Roundup: Fed Sees Loosening of CRE Underwriting
Banks' commercial real estate lending underwriting standards have eased slightly over the past three months while standards for residential mortgages remained more or less unchanged, the Federal Reserve said in its most recent senior loan officer opinion survey.
A "moderate net fraction of banks" saw "eased lending standards for commercial real estate loans over the past three months," according to the Fed.
"Almost one-fourth of the domestic respondents, on net, had eased lending standards on commercial real estate loans over the past three months, about the same fraction as in the January survey," the Fed said. "All but one of the 12 foreign branches and agencies active in commercial real estate lending reported unchanged standards. On net, 20% of the domestic respondents reported stronger demand for these loans in the April survey, nearly the same fraction as in the January survey. One-third of the foreign banks noted that demand had increased somewhat over the past three months, up from 15% in January."
Credit standards on residential mortgages "were largely unchanged, on net, in the April survey, in contrast to a small net easing of standards in January," according to the Fed.
Meanwhile, "On the demand side, domestic and, to a lesser degree, foreign banks reported an increase in demand for ... commercial real estate loans," the Fed added. "Also, a noticeably smaller net fraction of domestic banks reported weaker demand for residential mortgages ... than had done so in the January survey."
" ... Though demand for residential mortgage loans reportedly weakened again over the past three months, the net fraction of banks reporting lower demand fell to 18%, compared with about 25% in the past two surveys," said the Fed.
CMBS Delinquencies Fall
New York-The delinquency rate on U.S. commercial mortgage-backed securities fell to a four-year low of 1.04% at the end of the first quarter, according to a Standard & Poor's report, falling from 1.18% at the end of 2004.
The report also identifies declining cash flows on some maturing floating-rate loans as an area of concern.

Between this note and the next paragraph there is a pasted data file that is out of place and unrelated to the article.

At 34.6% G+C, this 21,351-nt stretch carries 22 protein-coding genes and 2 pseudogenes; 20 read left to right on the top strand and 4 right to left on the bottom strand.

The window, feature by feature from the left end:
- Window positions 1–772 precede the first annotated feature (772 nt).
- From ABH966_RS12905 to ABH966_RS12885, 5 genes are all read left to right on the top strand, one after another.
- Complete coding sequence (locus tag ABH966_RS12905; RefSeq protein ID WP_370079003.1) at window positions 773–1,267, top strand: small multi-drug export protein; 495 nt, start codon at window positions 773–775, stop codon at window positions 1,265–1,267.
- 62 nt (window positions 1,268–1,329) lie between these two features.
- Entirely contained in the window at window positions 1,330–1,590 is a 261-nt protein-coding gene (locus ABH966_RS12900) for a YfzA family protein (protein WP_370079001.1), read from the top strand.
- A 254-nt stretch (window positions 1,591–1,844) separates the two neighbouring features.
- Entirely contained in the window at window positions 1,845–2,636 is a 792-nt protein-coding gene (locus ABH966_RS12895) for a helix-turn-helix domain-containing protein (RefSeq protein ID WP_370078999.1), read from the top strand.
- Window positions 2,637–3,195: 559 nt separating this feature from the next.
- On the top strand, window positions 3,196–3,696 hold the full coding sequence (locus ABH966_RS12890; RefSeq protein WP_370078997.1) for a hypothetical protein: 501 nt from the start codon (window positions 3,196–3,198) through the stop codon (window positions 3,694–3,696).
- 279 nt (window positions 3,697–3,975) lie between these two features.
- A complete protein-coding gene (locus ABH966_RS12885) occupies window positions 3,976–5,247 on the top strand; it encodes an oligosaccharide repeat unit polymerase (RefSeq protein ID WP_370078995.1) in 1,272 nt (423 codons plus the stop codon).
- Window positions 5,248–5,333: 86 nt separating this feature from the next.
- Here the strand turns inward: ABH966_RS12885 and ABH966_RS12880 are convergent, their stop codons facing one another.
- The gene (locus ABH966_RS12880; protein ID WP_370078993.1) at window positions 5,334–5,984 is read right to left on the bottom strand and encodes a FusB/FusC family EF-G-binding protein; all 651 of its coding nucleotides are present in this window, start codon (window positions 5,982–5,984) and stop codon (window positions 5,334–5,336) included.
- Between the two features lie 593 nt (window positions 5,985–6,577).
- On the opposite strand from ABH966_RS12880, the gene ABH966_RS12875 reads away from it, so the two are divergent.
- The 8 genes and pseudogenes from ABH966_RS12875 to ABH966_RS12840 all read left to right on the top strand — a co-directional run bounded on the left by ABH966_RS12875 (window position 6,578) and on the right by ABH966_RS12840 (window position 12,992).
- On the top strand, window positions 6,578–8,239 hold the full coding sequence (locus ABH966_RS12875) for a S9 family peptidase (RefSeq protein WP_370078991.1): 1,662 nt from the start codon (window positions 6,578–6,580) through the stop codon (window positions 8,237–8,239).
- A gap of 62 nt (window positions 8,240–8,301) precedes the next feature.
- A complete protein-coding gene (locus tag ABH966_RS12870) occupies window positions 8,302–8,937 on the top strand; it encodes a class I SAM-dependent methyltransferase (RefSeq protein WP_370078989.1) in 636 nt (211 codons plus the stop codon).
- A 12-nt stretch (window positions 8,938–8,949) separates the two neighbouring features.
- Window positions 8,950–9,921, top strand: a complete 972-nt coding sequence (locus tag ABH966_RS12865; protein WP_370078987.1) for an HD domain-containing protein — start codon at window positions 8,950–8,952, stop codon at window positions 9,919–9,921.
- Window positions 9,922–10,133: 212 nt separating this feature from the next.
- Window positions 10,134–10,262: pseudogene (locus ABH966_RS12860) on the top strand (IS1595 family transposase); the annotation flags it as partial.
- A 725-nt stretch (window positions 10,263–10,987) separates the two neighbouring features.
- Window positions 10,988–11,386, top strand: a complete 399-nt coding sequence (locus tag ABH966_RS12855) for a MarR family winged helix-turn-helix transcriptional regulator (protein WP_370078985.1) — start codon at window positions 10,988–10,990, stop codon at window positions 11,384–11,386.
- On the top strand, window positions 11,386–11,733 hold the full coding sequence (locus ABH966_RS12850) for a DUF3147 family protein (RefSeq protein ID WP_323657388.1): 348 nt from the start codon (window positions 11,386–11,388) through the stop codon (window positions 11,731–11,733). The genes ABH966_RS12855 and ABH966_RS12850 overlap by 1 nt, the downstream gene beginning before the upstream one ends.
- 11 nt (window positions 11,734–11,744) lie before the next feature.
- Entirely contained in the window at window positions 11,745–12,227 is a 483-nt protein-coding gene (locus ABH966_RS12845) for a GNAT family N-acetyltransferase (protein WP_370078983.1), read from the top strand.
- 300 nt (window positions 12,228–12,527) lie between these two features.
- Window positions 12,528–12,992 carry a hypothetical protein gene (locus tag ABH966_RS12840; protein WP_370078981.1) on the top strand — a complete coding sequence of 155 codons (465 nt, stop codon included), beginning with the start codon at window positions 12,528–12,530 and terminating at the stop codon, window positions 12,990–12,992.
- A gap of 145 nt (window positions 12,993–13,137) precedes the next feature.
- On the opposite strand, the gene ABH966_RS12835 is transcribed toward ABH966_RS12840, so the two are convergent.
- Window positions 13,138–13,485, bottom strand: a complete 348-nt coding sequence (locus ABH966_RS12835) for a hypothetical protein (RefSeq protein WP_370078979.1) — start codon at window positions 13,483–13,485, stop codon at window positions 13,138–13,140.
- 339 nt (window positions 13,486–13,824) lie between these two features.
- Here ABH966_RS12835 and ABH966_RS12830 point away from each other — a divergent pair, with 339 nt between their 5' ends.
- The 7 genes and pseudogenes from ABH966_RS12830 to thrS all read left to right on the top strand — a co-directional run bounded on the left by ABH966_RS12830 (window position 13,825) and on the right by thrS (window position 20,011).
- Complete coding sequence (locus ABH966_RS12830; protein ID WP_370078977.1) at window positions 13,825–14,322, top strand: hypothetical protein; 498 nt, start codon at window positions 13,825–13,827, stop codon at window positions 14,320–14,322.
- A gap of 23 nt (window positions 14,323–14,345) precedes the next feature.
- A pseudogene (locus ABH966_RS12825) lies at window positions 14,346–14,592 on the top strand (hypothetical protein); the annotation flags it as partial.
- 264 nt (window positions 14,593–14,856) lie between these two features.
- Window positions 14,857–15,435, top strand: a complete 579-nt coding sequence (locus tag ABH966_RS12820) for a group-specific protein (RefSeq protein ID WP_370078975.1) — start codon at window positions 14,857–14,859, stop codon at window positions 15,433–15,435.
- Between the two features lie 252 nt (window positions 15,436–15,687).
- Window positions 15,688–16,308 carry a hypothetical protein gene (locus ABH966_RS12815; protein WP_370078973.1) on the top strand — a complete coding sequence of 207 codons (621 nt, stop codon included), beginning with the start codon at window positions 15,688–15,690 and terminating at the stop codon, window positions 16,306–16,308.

After peaking in the fourth quarter of 2003 at 1.96%, the CMBS delinquency rate has continued to decline, S&P reports.
First-quarter issuance of commercial mortgage-backed securities was $33 billion, 72% higher than CMBS issuance for the first quarter of 2004, which also may have helped to lower the delinquency rate.
Roy Chun, a managing director in S&P's CMBS surveillance group, said, "The primary catalysts for the delinquency rate's decline in the first quarter were many of the same forces that existed in 2004, including liquidity, low interest and capitalization rates, improving real estate fundamentals and job growth."
And Larry Kay, a director in S&P's CMBS surveillance group, noted, "Positive loan behavior also contributed to the delinquency rate decline in the quarter, including significant declines in the 30-day and 60-day categories, and an unexpected drop in the multifamily delinquency rate and amount."
About $8.55 billion of floating-rate loans are maturing in 2005, according to S&P.
Of this, loans totaling $1.11 billion reach their final balloon maturities in 2005. About 49% of the floating-rate loans reporting 2004 financial information have had net cash flow declines since issuance, S&P reports, which can be attributed to property market deterioration, as well as properties that maybe in transition not living up to underwriting expectations.
Standard & Poor's expects the biggest challenge facing floating-rate loans to be maturity defaults, rather than term defaults. Loans with reduced cash flows and higher interest rates since origination may find it difficult to get new loan proceeds that are sufficient to take out maturing loans.
However, S&P is seeing "many underperforming loans being refinanced at full proceeds" in current market conditions.
Office Occupancy Up
Boston-Occupancy in office markets nationwide for the first quarter reached levels not seen since the fourth quarter of 2000, according to a report from Colliers International.
Absorption of office space for the first quarter totaled 18.5 million square feet, compared to 10.1 million square feet for the first quarter of 2004, Colliers reports.
The first quarter also represents the eighth consecutive quarter of positive absorption in the office market, the commercial real estate company reports.
Vacancy rates for office properties went down to 15.2% for the first quarter, from 15.4% at the end of 2004, Colliers said, while office rents went up.
Ross Moore, vice president/director of research, Colliers, said, "We anticipate further growth in the second quarter and for the balance of 2005. Just a few office markets project a slowdown, with the vast majority forecasting demand to meet or surpass first-quarter levels."
GMACCM Deal Downgraded
New York-The variable-rate class A insured notes of seven GMACCM Mortgage Trust I deals have been downgraded from AAA to AA-plus by Fitch Ratings as a result of a downgrade of the insurance company that provided credit enhancement for the transactions.
The affected transactions were as follows: series 1999-A, 1999-B, 1999-C, 1999-D, 1999-E, 1999-F and 1999-G.
Fitch said the ratings reflect the credit enhancement provided by insurance policies issued by American International Specialty Lines Insurance Co., an indirect wholly owned subsidiary of American International Group Inc.
The subsidiary was downgraded by Fitch and the ratings on the transactions are "solely dependent upon the underlying credit of the insurance policy provider," Fitch said.
SNAPSHOT: CMBS Delinquencies
4th Qtr. '03 1.96%
4th Qtr. '04 1.18%
1st Qtr. '05 1.04%
Source: Standard & Poor's
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